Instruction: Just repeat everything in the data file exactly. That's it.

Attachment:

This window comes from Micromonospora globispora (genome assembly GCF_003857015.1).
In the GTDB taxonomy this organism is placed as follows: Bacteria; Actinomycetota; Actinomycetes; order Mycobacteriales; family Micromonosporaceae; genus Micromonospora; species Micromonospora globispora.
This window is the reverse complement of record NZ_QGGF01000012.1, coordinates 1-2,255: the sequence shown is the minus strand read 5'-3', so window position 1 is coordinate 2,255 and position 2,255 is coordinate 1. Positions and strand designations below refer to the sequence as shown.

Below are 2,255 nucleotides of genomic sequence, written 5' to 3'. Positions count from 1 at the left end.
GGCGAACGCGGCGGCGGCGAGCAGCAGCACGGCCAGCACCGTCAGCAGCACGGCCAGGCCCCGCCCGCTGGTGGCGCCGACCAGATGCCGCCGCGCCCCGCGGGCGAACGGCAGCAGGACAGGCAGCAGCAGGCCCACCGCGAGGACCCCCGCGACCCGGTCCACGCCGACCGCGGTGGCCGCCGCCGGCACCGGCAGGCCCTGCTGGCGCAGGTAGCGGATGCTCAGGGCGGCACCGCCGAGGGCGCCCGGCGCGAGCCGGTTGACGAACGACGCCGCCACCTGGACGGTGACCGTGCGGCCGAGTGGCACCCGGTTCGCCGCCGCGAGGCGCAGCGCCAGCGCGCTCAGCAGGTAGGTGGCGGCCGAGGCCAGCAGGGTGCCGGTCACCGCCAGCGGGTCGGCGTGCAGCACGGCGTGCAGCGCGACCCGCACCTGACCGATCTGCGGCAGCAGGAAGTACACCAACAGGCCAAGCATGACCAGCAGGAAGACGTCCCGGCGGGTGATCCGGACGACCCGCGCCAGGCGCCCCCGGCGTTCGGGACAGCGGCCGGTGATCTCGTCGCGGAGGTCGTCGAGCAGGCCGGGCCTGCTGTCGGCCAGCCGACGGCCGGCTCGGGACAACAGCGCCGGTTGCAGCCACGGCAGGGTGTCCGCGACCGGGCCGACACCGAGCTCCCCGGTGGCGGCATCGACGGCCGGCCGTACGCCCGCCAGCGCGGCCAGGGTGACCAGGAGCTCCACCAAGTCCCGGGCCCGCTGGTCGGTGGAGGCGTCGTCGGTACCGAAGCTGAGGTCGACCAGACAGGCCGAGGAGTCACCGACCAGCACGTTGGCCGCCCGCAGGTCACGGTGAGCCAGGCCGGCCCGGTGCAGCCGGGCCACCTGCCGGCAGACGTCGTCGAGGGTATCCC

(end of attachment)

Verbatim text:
This window comes from Micromonospora globispora (genome assembly GCF_003857015.1).
In the GTDB taxonomy this organism is placed as follows: Bacteria; Actinomycetota; Actinomycetes; order Mycobacteriales; family Micromonosporaceae; genus Micromonospora; species Micromonospora globispora.
This window is the reverse complement of record NZ_QGGF01000012.1, coordinates 1-2,255: the sequence shown is the minus strand read 5'-3', so window position 1 is coordinate 2,255 and position 2,255 is coordinate 1. Positions and strand designations below refer to the sequence as shown.

Below are 2,255 nucleotides of genomic sequence, written 5' to 3'. Positions count from 1 at the left end.
GGCGAACGCGGCGGCGGCGAGCAGCAGCACGGCCAGCACCGTCAGCAGCACGGCCAGGCCCCGCCCGCTGGTGGCGCCGACCAGATGCCGCCGCGCCCCGCGGGCGAACGGCAGCAGGACAGGCAGCAGCAGGCCCACCGCGAGGACCCCCGCGACCCGGTCCACGCCGACCGCGGTGGCCGCCGCCGGCACCGGCAGGCCCTGCTGGCGCAGGTAGCGGATGCTCAGGGCGGCACCGCCGAGGGCGCCCGGCGCGAGCCGGTTGACGAACGACGCCGCCACCTGGACGGTGACCGTGCGGCCGAGTGGCACCCGGTTCGCCGCCGCGAGGCGCAGCGCCAGCGCGCTCAGCAGGTAGGTGGCGGCCGAGGCCAGCAGGGTGCCGGTCACCGCCAGCGGGTCGGCGTGCAGCACGGCGTGCAGCGCGACCCGCACCTGACCGATCTGCGGCAGCAGGAAGTACACCAACAGGCCAAGCATGACCAGCAGGAAGACGTCCCGGCGGGTGATCCGGACGACCCGCGCCAGGCGCCCCCGGCGTTCGGGACAGCGGCCGGTGATCTCGTCGCGGAGGTCGTCGAGCAGGCCGGGCCTGCTGTCGGCCAGCCGACGGCCGGCTCGGGACAACAGCGCCGGTTGCAGCCACGGCAGGGTGTCCGCGACCGGGCCGACACCGAGCTCCCCGGTGGCGGCATCGACGGCCGGCCGTACGCCCGCCAGCGCGGCCAGGGTGACCAGGAGCTCCACCAAGTCCCGGGCCCGCTGGTCGGTGGAGGCGTCGTCGGTACCGAAGCTGAGGTCGACCAGACAGGCCGAGGAGTCACCGACCAGCACGTTGGCCGCCCGCAGGTCACGGTGAGCCAGGCCGGCCCGGTGCAGCCGGGCCACCTGCCGGCAGACGTCGTCGAGGGTATCCC